Thanks all -ready for Fridays curry and ale.

  3. 1* / 4*. This was light and fun with mostly relatively brief clues. Was this really Giovanni?

    18a is one of sister’s favourite words so is something I am familiar with. 14a was my favourite, and if I were a betting man I’d put money on it being the favourite of another of our regular bloggers!

    Many thanks to the setter and to DT.

    1. You beat me to asking the same question RD. I too wondered if Giovanni compiled today’s crossword puzzle. Sometimes I make a puzzle more difficult for myself than needs be and today was one of those occasions. Had I not spelled 17 down incorrectly I wouldn’t have needed to spend so long looking for a word to fit 24 across. Once the penny dropped I completed in what was I think for me a record time for a Giovanni. Thanks for an enjoyable solve sir.

    2. The word works for me RD. “I am the highway and a peregrine and all the sails that ever went to sea”

  4. While solving, at a fast gallop, I began thinking was this really a Giovanni, but I will take DT’s word for it, very enjoyable – * or **/****.

    Contenders for favourite – 18a (I did have to check this one in the BRB), 25a, and 4d – and the winner is 25a.

    Thanks to Giovanni and DT.

  5. If this was indeed compiled by The Don it was certainly at the easier end of his setting spectrum. Unusually for a very straightforward puzzle, this one was tremendously enjoyable due to the excellent clueing and the sense of fun throughout. I liked 1 and 10a but my favourite was 14a. Overall this was 1.5* /4* with many thanks to Giovanni, if it was indeed he, and DT.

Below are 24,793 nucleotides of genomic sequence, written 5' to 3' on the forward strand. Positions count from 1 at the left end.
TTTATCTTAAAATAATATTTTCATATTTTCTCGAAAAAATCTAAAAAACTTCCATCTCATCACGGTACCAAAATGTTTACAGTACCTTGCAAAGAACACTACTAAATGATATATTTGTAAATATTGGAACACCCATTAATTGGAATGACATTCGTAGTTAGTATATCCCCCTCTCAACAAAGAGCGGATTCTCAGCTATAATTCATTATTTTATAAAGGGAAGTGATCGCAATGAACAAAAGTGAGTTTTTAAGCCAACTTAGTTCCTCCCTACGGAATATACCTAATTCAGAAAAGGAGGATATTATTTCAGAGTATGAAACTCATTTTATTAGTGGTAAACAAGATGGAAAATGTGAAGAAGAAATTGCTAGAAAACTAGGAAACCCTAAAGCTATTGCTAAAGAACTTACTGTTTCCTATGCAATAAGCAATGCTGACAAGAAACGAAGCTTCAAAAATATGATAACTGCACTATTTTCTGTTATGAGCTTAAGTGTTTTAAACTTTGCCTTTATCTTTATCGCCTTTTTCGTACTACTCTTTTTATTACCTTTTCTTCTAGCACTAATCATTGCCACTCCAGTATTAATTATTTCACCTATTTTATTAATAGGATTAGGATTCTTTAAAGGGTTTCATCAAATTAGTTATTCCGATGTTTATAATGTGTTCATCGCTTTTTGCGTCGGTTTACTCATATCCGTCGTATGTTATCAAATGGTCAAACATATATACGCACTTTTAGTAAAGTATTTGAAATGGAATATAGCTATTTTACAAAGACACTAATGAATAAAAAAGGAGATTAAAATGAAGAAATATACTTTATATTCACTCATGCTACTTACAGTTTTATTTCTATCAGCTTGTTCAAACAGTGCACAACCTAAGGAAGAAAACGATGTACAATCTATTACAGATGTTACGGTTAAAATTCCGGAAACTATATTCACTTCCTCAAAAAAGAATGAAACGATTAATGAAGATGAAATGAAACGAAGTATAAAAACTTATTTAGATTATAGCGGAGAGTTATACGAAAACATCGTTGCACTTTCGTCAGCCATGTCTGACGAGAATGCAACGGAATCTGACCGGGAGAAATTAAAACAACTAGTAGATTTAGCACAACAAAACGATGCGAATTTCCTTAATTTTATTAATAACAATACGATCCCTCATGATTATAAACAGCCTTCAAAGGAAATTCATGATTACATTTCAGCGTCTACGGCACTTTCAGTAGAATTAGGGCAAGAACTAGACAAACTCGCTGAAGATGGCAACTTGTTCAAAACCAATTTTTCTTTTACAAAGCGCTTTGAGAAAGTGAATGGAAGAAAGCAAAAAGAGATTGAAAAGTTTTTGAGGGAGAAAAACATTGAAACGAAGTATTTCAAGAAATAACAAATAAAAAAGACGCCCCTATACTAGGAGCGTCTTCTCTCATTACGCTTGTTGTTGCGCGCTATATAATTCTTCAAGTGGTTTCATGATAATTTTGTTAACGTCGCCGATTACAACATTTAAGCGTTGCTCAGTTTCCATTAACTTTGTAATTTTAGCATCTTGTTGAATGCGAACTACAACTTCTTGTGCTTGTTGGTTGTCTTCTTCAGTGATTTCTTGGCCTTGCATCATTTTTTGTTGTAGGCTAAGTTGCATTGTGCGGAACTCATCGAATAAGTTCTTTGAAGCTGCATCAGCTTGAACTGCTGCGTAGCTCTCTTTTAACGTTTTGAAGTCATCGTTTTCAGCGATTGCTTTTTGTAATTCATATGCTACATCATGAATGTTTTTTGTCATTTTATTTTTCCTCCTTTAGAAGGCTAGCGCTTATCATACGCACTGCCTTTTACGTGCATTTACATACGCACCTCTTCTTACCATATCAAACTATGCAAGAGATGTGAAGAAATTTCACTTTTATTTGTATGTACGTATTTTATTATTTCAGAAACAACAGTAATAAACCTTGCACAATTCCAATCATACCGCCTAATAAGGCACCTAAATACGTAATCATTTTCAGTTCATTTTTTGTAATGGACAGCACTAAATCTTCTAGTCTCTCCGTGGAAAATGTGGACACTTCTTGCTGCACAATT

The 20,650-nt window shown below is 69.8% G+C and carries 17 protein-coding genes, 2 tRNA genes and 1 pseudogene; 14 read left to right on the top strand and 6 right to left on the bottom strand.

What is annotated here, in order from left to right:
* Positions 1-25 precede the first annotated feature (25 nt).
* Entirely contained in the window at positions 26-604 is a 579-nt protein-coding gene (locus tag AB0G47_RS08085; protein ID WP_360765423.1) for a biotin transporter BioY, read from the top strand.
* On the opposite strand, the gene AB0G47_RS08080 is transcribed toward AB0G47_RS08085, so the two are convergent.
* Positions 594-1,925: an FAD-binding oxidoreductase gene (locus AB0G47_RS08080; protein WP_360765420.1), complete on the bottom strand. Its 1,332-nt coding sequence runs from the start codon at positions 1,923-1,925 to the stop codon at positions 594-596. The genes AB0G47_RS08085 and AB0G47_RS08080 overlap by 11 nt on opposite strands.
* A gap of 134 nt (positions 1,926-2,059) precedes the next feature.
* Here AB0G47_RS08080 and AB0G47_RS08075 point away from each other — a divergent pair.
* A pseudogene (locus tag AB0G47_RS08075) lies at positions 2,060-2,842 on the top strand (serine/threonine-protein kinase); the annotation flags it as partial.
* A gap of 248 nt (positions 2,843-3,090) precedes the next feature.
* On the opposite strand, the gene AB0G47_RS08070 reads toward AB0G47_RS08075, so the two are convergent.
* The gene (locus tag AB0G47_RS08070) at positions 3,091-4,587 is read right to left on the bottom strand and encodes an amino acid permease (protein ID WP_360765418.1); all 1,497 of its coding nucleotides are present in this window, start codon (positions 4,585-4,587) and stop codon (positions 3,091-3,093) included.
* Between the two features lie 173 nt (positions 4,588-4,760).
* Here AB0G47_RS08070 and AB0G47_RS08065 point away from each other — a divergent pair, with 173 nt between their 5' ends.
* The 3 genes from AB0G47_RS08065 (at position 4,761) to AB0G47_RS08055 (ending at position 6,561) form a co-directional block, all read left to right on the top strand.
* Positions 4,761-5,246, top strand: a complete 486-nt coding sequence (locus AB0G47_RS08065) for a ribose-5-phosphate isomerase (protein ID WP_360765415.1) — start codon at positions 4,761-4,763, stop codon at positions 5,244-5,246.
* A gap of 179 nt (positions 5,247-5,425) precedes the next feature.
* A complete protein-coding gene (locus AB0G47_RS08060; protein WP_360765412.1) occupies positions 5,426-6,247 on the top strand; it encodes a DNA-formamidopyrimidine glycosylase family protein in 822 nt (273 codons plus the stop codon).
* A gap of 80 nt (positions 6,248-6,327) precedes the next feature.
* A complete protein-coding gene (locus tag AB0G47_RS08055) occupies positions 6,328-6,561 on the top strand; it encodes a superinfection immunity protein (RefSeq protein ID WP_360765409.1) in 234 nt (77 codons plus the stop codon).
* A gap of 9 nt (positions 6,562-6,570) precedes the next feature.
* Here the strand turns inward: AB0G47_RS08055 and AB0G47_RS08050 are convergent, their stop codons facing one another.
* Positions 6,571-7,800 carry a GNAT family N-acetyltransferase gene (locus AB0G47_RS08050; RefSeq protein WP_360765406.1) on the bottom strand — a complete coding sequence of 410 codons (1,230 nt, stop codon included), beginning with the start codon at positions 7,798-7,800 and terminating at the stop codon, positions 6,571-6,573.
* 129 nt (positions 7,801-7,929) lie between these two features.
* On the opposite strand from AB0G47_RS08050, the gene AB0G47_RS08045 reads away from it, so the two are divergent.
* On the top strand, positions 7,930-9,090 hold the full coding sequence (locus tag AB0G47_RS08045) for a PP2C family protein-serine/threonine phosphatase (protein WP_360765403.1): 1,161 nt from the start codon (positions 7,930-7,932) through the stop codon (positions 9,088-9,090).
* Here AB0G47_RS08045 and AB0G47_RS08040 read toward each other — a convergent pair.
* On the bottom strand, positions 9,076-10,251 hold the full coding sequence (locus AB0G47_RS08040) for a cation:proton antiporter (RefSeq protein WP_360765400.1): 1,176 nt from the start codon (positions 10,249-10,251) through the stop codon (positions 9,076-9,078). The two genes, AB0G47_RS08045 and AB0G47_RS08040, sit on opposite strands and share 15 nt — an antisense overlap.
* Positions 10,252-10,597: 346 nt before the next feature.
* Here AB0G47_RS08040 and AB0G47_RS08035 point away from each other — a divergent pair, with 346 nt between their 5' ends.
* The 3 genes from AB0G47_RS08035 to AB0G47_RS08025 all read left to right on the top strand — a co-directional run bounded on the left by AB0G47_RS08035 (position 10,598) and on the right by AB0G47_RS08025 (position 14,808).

6. I agree with the rest of you so far, quite an easy solve today, albeit enjoyable. */***. Dead-heat between 14a and 18a for me.

  7. My word, the Don is in a good mood – really enjoyed this one and encountered no problems along the way.

    Top three spots going to 13&14a along with 17d.

    Many thanks to DG (more like that, please!) and to DT for an excellent blog.

  8. Managed to get this done very quickly, nothing esoteric, nothing that made me chuckle and nothing to rave about. If I had to pick a top clue it would either be 12d or 18a. I think the reviewer’s rating is fair.

  9. I think that DT was a bit mean with the enjoyment rating ☹️ I will proffer **/**** 7d was a new word for me. Favourites 10a, 4 & 22d. Thanks to Giovanni and to DT enjoyed the Ackerman Bilk clip 😃

  10. Giovanni at his gentlest but the ate in 18a does not sit well with me although the rest of the clue made solving easy.
    Shouldn’t 7d be innings or have the Americans changed the cricketing term?
    I think he saved his weird word for the Quickie with a word for an anchor which was new to us. Perhaps you need to be a sailor!
    For me **/*** (would have been one star but for 18a)
    Thx to all

  11. I didn’t think it was that easy, but I did it without e-help. 18A was new to me and my favorite because it’ such a lovely word.

  12. Nothing to cause any hold ups today. Is this really a Giovanni? It didn’t quite do the job for me I’m afraid. It was OK but nothing more. 18a was probably favourite simply because it’s not a word that one regularly meets up with! 2/‘3* overall.